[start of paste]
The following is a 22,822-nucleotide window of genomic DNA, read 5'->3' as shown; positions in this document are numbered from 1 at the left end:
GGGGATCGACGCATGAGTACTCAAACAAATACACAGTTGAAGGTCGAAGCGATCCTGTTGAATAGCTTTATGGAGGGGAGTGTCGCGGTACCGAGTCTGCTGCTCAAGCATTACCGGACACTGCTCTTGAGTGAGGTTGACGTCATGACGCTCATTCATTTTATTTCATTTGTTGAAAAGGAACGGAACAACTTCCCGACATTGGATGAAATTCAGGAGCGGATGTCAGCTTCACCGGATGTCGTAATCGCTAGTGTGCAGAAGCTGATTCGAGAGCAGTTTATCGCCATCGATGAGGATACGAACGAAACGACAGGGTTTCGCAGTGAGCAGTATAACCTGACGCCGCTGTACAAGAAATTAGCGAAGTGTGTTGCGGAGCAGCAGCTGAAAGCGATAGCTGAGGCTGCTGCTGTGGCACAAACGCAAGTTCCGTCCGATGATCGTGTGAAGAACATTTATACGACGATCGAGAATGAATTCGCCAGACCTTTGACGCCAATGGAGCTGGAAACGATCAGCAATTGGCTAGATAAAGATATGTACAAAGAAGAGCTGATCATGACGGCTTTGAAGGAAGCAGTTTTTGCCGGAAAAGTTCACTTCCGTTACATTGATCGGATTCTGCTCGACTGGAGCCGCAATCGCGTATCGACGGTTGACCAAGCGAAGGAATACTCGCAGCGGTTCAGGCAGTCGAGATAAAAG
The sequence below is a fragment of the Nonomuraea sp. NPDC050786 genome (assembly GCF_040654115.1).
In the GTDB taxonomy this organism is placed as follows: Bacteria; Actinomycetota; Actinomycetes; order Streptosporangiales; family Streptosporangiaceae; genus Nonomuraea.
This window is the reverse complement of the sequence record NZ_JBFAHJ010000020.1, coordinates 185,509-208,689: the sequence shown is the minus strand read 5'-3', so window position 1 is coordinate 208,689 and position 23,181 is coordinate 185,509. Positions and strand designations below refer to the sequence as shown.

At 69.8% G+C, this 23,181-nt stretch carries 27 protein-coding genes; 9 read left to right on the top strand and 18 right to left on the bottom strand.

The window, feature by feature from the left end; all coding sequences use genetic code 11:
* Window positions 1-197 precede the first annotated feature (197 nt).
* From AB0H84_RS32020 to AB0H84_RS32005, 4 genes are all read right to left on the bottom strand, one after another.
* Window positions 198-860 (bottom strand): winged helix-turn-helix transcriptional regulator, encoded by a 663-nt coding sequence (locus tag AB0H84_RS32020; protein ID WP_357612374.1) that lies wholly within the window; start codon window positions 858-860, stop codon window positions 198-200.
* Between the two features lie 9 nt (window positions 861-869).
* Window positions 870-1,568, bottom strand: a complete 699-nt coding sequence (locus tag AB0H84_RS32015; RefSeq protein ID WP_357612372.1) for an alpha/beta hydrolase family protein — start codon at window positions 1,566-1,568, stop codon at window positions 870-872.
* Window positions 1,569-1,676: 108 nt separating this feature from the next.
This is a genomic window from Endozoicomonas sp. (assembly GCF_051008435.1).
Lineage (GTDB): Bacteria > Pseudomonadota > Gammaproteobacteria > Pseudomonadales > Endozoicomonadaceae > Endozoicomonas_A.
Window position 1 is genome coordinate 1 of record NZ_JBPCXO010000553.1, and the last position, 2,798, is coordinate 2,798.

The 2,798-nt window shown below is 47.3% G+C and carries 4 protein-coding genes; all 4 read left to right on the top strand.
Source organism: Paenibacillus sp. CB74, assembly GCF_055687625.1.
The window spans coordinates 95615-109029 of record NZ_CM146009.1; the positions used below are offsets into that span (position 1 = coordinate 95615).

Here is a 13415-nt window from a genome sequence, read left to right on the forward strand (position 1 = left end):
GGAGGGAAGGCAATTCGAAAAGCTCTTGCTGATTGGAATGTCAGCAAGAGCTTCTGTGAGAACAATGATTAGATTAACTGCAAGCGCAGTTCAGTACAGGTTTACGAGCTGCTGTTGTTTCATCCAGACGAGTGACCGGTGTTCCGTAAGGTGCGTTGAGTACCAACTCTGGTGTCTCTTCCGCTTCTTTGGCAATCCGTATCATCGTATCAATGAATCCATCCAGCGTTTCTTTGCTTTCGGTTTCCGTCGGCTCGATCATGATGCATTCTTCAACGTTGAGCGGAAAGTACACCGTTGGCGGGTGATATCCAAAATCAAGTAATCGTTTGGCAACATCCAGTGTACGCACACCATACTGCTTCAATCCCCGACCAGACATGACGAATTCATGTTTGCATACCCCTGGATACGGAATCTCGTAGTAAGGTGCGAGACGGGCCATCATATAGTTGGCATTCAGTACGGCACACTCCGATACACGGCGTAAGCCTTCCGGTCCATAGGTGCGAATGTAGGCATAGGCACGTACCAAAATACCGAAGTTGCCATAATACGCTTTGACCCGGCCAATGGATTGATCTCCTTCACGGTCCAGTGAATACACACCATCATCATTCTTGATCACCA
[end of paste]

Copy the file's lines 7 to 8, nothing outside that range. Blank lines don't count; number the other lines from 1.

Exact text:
The window, feature by feature from the left end; all coding sequences use genetic code 11:
* Window positions 1-197 precede the first annotated feature (197 nt).